The recent budget deal hammered out by House Budget Committee Chairman Paul Ryan, R-Wis., and Senate Budget Committee Chairman Patty Murray, D-Wash., has a provision to cut military pensions to ease other cuts in the military budget. Although their proposal is modest (those who aren't disabled and retire before age 62 would have their cost-of-living adjustment reduced by 1 percent annually until they reach 62, after which their pension would jump back to the level currently scheduled), it is their justification for this change that reveals a serious misunderstanding of pension economics.
According to Ryan, the basis for this proposal rests on two main points: first, that early retirees can afford the cut because they are able to take other jobs after retirement; and second, that soldiers do not make a "contribution" to their pension through payroll deduction.
Since 1971, we have had an all-volunteer armed force. Before then, the draft allowed military personnel to be underpaid because enough people could be forced into service when too few enlisted voluntarily. In making the enlistment decision, the volunteer must consider both the total compensation as well as the unique working conditions associated with military service.
For example, unlike the private sector, a soldier cannot quit at will; in fact, military enlistments can be extended by the unilateral decision of the government. Moreover, the work is often very dangerous. To induce enough qualified people to enlist, the government offers a compensation package that includes salary, insurance and a pension. That compensation, added to the honor of military service and the acquisition of skills and reputation valuable after leaving the service, must amount to sufficient inducement to outweigh the opportunities in civilian employment.
Although the military labor contract is unique, it is nonetheless a labor contract. A key feature of labor contracts is that a significant amount of time can elapse between the performance of work and the receipt of agreed-upon deferred compensation such as a pension. That time gap provides an opportunity for an employer to attempt to change the terms of that agreement after the worker has delivered on it. Consequently, in the case at hand, it is important to examine the twofold justification for the proposed cut in the military's promised deferred compensation.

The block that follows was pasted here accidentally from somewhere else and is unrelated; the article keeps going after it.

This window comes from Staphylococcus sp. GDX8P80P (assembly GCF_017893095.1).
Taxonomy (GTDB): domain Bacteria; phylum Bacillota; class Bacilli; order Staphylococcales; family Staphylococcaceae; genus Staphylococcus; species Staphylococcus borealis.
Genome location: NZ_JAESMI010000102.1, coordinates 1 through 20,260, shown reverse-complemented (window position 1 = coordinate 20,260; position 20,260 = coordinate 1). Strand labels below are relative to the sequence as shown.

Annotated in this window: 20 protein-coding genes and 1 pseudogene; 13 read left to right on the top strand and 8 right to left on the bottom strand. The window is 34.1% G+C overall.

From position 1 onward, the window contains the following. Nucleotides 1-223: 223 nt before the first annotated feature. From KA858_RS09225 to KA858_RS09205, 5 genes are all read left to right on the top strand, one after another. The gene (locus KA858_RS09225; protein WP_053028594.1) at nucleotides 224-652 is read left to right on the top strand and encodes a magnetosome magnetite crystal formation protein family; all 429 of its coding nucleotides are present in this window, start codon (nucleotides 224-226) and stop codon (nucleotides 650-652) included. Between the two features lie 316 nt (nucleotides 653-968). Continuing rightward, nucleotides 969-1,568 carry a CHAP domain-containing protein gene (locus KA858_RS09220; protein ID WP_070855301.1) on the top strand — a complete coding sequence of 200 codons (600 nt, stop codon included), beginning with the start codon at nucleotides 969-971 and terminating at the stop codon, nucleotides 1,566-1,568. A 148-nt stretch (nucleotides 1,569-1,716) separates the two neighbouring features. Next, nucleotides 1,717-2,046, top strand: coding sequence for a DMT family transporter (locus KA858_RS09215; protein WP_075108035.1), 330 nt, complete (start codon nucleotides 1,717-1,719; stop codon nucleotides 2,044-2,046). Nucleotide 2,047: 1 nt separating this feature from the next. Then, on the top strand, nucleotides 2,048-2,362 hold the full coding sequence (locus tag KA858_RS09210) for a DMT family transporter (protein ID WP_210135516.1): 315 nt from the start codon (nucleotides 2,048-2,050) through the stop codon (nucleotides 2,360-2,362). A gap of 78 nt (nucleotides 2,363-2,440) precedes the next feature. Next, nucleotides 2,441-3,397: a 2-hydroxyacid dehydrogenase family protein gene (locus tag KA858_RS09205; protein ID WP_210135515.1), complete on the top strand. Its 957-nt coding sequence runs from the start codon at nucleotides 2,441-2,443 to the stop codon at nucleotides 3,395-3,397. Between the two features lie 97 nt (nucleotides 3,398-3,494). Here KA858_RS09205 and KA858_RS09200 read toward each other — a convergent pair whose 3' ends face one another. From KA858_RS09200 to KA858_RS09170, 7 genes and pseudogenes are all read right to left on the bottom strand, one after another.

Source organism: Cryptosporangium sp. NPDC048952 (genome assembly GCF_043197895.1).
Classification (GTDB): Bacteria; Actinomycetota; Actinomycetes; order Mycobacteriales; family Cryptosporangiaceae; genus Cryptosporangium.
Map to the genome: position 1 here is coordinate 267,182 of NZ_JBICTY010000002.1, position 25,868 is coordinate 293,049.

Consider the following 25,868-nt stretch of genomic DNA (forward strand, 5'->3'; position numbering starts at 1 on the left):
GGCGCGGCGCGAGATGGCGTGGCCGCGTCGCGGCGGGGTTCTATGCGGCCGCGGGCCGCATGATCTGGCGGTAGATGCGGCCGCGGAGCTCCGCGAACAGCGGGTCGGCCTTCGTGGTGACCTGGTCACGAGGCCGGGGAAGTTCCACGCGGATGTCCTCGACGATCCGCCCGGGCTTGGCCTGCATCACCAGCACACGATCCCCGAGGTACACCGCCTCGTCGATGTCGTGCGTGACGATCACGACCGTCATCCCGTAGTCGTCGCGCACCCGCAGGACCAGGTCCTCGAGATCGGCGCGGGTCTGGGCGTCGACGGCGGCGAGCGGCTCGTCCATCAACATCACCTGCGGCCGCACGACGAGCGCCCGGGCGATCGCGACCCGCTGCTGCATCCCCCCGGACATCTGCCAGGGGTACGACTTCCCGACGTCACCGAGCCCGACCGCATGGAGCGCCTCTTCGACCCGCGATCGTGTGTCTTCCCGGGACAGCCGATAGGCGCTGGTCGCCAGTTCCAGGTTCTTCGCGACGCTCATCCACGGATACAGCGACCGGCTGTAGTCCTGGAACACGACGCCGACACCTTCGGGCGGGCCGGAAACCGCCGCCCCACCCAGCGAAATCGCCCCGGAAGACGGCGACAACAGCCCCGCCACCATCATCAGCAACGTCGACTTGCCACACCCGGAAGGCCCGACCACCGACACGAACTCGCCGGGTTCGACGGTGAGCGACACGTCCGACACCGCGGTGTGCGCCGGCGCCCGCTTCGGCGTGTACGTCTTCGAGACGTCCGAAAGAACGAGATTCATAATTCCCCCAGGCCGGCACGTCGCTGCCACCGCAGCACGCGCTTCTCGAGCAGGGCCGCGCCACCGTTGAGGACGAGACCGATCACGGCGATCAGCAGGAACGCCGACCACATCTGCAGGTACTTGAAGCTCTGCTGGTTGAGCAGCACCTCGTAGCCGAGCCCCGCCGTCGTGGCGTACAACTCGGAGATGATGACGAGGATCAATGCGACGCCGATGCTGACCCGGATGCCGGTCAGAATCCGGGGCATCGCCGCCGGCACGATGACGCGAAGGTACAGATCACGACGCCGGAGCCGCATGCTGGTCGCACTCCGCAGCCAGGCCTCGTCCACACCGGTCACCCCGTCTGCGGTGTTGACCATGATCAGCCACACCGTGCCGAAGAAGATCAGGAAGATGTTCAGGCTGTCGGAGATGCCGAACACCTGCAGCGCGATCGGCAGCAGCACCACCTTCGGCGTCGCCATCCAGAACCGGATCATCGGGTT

Even though they don't "contribute" to their pension through payroll deduction, soldiers in the all-volunteer armed forces earned their pension in the same way that they earned their salary: They earned it when they exchanged their service for the agreed compensation. That is, their labor contract is an exchange of their military service for the value of the salary, insurance and pension promised. This is basic supply and demand.
The entire compensation package, including the expectation that deferred compensation will be received in inflation-adjusted payments, was designed to induce them to enlist. They have not only contributed to it, they have earned the entire thing by fulfilling their duties. The fact that there is no explicit payroll deduction is irrelevant.
Retired vets who work in civilian jobs receive two checks: a pension check from the government for completed military service and a paycheck from the civilian employer. The receipt of two checks is a source of confusion.
Often the pejorative "double-dipping" is used to falsely imply an undue advantage. The confusion is lifted by realizing that the pension check is deferred earnings from the previous job, and has nothing to do with the subsequent jobs. The military pension must be paid whether or not the retiree seeks further employment.
The terms of the civilian job — the income, insurances and pension — are not relevant to the earned pension for completed military service. Retired vets are entitled to it regardless of the terms and conditions of any post-retirement employment.
Cutting the earned compensation of military veterans should not be an option for balancing the budget. There is no reason to single them out for special pay cuts, essentially tax increases.
It is the obligation of all American taxpayers to cover the cost of their government's operations. We are not in some Great Depression; rather, we are a wealthy nation in a sluggish recovery pretending we're broke and looking around for someone else to pay the bills.
William L. Holahan is emeritus professor of economics at the University of Wisconsin at Milwaukee. Charles O. Kroncke, retired dean of the College of Business at UW-M, is also retired from USF. They are co-authors of "Economics for Voters." They wrote this exclusively for the Tampa Bay Times.